Finland’s Immigration Service (Migri) is calling for more mental health care facilities to accommodate the increasing number of migrant patients.
The southern city of Lahti houses Migri’s only unit with 20 beds; it’s constantly full, and has an annual budget of 1.3 million euros.
"There is a constant queue at the facility,” said a Migri official to Finland’s Yle in a Wednesday interview.
Migri’s reception center chief, Kimmo Lehto, appealed to the Ministry of Interior for the funding of an additional unit.
The facility’s daily cost per migrant patient is 200 euros, which is significantly higher than the 55 figure seen at regular facilities.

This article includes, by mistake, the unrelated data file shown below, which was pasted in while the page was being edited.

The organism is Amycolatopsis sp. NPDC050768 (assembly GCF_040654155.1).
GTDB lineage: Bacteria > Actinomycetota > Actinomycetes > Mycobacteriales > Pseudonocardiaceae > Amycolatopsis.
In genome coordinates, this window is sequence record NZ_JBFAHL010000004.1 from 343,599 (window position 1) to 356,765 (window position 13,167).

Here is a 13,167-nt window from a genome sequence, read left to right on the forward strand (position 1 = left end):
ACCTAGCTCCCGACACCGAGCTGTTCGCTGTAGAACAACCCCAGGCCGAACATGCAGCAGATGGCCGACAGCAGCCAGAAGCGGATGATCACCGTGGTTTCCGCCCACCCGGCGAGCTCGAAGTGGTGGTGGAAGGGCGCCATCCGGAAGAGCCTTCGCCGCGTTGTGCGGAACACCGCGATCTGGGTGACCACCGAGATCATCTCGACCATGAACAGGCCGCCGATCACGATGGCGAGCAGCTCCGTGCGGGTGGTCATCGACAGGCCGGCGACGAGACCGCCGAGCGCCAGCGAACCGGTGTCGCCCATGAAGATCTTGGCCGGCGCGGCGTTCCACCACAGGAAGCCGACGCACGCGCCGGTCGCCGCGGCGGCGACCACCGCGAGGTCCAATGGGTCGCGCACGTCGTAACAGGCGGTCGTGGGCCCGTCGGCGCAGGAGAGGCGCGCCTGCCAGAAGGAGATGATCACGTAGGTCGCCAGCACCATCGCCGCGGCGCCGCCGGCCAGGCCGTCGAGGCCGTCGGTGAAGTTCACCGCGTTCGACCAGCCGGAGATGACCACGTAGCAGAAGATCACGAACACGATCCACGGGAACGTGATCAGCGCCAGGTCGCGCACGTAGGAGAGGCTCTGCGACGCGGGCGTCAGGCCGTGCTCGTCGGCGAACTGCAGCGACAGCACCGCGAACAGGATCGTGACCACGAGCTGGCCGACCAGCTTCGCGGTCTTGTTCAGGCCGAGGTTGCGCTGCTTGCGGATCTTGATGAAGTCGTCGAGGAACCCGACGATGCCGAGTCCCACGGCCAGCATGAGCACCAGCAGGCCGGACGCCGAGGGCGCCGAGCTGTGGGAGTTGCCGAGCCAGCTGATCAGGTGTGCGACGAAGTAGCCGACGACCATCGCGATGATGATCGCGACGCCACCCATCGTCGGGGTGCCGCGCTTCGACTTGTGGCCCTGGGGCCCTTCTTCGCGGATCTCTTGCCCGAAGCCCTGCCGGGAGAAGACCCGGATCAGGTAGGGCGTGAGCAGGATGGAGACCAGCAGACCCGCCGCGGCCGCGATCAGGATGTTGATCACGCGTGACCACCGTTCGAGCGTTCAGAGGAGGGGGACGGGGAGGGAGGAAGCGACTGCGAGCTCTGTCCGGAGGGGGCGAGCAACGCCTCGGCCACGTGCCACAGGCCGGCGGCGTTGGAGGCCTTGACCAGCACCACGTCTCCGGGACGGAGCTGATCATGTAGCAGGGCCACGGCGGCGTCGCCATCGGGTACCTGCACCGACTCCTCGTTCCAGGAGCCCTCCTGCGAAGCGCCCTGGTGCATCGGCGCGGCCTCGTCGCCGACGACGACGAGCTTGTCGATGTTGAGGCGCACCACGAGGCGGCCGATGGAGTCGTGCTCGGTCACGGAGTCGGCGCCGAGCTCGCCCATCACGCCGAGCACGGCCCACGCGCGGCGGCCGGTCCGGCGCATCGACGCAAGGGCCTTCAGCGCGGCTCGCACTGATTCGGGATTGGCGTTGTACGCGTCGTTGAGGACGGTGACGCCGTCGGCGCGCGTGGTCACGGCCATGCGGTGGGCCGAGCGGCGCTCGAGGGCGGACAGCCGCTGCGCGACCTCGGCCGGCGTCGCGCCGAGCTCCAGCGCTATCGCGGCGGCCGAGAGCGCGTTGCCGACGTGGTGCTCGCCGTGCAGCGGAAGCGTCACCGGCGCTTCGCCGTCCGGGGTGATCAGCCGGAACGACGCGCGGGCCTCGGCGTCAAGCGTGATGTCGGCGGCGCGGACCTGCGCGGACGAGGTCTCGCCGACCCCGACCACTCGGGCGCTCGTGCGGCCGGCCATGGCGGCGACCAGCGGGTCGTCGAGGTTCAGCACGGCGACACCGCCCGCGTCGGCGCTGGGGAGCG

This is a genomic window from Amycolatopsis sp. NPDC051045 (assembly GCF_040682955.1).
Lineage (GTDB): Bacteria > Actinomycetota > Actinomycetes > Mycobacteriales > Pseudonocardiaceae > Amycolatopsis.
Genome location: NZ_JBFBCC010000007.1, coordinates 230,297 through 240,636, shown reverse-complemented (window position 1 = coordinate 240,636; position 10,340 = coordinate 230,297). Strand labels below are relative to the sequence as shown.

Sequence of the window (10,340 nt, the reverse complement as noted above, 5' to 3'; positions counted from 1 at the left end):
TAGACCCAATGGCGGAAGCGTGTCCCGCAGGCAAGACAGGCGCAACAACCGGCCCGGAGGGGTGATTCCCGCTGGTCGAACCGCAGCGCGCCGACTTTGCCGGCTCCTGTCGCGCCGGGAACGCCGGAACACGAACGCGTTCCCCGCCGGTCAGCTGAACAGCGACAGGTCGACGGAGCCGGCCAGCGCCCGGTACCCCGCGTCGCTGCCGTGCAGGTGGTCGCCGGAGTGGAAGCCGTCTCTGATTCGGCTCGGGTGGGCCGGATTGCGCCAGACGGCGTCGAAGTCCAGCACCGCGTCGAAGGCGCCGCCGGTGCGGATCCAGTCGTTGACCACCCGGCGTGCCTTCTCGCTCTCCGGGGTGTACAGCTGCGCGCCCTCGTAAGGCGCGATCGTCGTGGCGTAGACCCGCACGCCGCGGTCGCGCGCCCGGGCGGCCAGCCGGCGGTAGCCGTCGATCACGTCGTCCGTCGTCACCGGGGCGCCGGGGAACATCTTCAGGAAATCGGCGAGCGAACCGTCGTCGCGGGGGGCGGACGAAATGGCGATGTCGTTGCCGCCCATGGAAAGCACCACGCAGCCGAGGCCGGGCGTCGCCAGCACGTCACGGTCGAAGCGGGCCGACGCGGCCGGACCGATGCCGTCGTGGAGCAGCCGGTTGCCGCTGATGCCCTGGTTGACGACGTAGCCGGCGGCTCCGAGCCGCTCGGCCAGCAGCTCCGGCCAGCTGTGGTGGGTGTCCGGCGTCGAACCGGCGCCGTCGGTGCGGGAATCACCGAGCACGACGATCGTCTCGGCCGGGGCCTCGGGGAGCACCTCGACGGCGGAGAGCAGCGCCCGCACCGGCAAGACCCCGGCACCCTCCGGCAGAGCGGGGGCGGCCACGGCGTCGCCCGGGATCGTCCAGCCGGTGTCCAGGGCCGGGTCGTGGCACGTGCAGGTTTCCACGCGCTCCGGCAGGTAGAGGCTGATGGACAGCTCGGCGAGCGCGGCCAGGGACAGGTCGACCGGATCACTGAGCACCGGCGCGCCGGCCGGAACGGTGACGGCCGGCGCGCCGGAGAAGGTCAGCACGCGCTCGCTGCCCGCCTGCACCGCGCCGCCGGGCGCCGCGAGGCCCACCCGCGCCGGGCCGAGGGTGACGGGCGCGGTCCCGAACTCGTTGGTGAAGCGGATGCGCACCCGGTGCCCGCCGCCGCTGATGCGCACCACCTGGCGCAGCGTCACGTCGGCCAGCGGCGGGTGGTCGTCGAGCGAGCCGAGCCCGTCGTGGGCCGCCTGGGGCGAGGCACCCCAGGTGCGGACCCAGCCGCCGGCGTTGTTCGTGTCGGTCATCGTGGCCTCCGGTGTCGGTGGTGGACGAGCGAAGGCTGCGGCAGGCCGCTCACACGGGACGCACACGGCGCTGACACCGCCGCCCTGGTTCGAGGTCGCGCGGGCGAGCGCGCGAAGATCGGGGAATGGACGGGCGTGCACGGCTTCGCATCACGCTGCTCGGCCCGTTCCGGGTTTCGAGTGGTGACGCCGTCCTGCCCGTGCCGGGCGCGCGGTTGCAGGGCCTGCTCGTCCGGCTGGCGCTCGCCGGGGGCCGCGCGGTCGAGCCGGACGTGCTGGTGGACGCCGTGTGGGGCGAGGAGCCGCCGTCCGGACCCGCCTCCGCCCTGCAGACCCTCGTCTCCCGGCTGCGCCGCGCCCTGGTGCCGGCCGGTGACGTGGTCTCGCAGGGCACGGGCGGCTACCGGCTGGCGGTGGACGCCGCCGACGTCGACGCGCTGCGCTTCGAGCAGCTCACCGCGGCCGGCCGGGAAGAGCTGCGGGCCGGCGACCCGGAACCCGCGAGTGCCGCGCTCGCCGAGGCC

Lehto stressed that helping migrants with mental health problems was important for security reasons, but most are officially depressed from failed asylum requests.
"Most of the people there are depressed,” said Lehto. “They are in Lahti for three-month treatment periods, for example.”
“We try to make sure that the situation doesn't deteriorate so that institutional care is required."
Correspondingly, 9,000 of the country's 11,400 migrants that currently dwell in reception centers have recieved denials on their asylum applications.
The depression seems to compound in this bureaucratic limbo since many reapply for asylum in a process that can last for years.
(PHOTO: Markku Ulander / Staff / Getty Images)